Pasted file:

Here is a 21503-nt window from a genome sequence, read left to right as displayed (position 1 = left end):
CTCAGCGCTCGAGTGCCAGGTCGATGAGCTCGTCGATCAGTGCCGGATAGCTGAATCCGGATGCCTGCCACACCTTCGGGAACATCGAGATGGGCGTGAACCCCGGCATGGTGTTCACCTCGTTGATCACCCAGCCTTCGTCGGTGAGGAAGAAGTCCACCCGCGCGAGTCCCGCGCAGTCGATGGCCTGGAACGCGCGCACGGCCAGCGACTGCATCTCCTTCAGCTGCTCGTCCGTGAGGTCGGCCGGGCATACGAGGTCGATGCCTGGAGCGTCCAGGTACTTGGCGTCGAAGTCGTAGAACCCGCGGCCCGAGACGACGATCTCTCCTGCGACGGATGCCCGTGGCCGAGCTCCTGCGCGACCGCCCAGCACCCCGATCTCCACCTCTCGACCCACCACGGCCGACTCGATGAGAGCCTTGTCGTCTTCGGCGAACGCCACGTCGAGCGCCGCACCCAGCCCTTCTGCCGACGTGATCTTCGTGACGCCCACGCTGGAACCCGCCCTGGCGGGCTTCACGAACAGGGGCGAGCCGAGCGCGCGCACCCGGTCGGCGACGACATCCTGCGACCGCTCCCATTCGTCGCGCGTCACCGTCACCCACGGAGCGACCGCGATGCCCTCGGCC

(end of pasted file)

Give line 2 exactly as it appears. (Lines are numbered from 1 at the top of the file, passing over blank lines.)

CTCAGCGCTCGAGTGCCAGGTCGATGAGCTCGTCGATCAGTGCCGGATAGCTGAATCCGGATGCCTGCCACACCTTCGGGAACATCGAGATGGGCGTGAACCCCGGCATGGTGTTCACCTCGTTGATCACCCAGCCTTCGTCGGTGAGGAAGAAGTCCACCCGCGCGAGTCCCGCGCAGTCGATGGCCTGGAACGCGCGCACGGCCAGCGACTGCATCTCCTTCAGCTGCTCGTCCGTGAGGTCGGCCGGGCATACGAGGTCGATGCCTGGAGCGTCCAGGTACTTGGCGTCGAAGTCGTAGAACCCGCGGCCCGAGACGACGATCTCTCCTGCGACGGATGCCCGTGGCCGAGCTCCTGCGCGACCGCCCAGCACCCCGATCTCCACCTCTCGACCCACCACGGCCGACTCGATGAGAGCCTTGTCGTCTTCGGCGAACGCCACGTCGAGCGCCGCACCCAGCCCTTCTGCCGACGTGATCTTCGTGACGCCCACGCTGGAACCCGCCCTGGCGGGCTTCACGAACAGGGGCGAGCCGAGCGCGCGCACCCGGTCGGCGACGACATCCTGCGACCGCTCCCATTCGTCGCGCGTCACCGTCACCCACGGAGCGACCGCGATGCCCTCGGCC